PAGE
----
In a key change, the inspector general would be housed within the city's existing Department of Investigation, which acts as an inspector general for many other arms of the city government, Quinn said.
The proposal originally set up a separate inspector general's office just for the NYPD, and Bloomberg's administration argued that it was both unnecessary and beyond the council's powers. Quinn said she and other lawmakers were comfortable the new plan would survive legal scrutiny.
Bloomberg's office referred calls Tuesday to the NYPD, which said it already gets plenty of oversight from its 700-person Internal Affairs Bureau, a civilian complaint board, a police corruption commission, prosecutors, judges and a 1985 federal court settlement that set guidelines for its intelligence-gathering.
"No police department in America has more oversight than the NYPD," chief police spokesman Paul Browne said in a statement.
But Quinn countered at a mayoral candidate forum: "You can have a lot of entities, but if they're not getting the job done, then more is needed."
The NYPD has said that its surveillance of Muslims is legal and that stop and frisk – a technique of stopping, questioning and sometimes frisking people who are seen as acting suspiciously but who don't necessarily meet the probable-cause standard for arrest – has helped drive crime down to record lows and save lives by taking weapons off the street.
Police have made about 5 million stops during the past decade, mostly of black and Hispanic men; critics say the practice unfairly targets minorities. The Supreme Court has said such stops are legal; the current trial concerns whether the NYPD's use of the tactic needs to change.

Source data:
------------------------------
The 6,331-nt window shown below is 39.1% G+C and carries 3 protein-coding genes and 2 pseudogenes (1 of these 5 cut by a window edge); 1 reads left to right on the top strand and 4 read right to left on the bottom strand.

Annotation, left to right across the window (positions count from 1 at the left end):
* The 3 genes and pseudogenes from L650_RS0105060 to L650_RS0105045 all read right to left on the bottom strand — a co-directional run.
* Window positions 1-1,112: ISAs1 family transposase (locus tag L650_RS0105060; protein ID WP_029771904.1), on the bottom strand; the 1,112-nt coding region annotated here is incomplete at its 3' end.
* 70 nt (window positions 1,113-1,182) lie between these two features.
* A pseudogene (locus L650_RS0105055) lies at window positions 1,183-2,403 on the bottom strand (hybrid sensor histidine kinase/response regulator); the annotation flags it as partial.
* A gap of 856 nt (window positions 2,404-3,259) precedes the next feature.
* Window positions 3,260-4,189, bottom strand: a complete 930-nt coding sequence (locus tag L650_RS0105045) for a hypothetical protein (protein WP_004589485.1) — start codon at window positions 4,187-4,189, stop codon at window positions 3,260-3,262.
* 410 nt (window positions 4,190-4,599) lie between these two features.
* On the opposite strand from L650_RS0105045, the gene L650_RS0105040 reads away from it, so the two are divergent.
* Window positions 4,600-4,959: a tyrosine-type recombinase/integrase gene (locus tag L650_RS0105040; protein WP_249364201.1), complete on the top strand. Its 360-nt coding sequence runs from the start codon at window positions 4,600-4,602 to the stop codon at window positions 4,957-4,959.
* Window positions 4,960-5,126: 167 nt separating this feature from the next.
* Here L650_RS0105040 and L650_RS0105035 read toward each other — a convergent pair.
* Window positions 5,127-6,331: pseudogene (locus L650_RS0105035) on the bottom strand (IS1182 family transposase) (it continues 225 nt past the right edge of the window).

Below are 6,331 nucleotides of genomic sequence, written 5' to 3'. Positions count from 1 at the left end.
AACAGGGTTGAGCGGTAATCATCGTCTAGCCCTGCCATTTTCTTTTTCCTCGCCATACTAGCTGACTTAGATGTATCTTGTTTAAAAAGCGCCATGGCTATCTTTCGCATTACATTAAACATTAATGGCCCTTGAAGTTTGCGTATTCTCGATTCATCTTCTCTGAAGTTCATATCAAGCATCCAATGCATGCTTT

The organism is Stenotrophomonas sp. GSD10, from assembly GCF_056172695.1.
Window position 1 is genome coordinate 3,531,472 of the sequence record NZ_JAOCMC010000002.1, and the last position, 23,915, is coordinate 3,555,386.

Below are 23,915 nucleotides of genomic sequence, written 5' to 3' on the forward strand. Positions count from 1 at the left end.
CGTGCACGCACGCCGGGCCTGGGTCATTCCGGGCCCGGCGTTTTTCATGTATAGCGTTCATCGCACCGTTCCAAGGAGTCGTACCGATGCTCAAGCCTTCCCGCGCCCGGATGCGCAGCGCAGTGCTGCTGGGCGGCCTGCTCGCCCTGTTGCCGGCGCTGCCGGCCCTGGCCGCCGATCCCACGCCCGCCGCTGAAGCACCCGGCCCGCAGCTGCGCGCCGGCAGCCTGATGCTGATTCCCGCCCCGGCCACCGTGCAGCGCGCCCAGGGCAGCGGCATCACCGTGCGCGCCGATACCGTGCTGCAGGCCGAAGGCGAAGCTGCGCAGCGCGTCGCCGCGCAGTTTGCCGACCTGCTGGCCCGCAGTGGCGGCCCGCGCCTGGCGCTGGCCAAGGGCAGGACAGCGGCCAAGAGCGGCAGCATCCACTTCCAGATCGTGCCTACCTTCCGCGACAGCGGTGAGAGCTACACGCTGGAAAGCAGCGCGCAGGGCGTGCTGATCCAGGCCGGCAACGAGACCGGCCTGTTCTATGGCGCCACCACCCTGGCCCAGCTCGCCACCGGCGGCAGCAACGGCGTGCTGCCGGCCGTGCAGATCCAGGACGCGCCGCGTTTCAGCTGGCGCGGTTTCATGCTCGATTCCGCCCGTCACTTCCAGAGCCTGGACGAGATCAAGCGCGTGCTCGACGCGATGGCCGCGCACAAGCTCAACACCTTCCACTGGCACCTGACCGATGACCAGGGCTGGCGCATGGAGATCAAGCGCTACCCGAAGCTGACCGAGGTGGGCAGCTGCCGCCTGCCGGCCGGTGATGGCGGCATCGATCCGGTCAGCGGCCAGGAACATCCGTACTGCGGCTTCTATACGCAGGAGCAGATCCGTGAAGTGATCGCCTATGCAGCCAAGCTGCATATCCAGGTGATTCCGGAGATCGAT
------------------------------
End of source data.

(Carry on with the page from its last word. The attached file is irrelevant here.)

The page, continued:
City Patrolmen's Benevolent Association President Patrick Lynch called it a "politically driven" and "unconscionable" waste to spend city money on an inspector general instead of on more police officers. Captains Endowment Association President Roy Richter termed it an added layer of bureaucracy that "would retard the (NYPD's) ability to adapt to the ever changing public safety needs of the city."
Inspectors general – officials with investigative powers – are a common feature of government agencies, including in law enforcement and intelligence. The FBI and the CIA have such inspectors, as do police forces including the Los Angeles Police Department.
Civil rights advocates say it's time for the same in the NYPD. New York Civil Liberties Union Executive Director Donna Lieberman said her group was gratified that the council appeared poised "to create meaningful oversight and mechanisms to investigate police practices," but advocates wanted action on the other proposals, too.
Councilmen Brad Lander and Jumaane Williams, who sponsored all the proposals, said they appreciated the "productive negotiations," but lawmakers needed to go further than the inspector general proposal.
"Any legislative response by the City Council should, at a minimum, prohibit discriminatory policing, based on racial or other profiling," they said in a statement. "New York will only be truly safe when communities trust the police."
Associated Press writer Colleen Long in New York contributed to this report.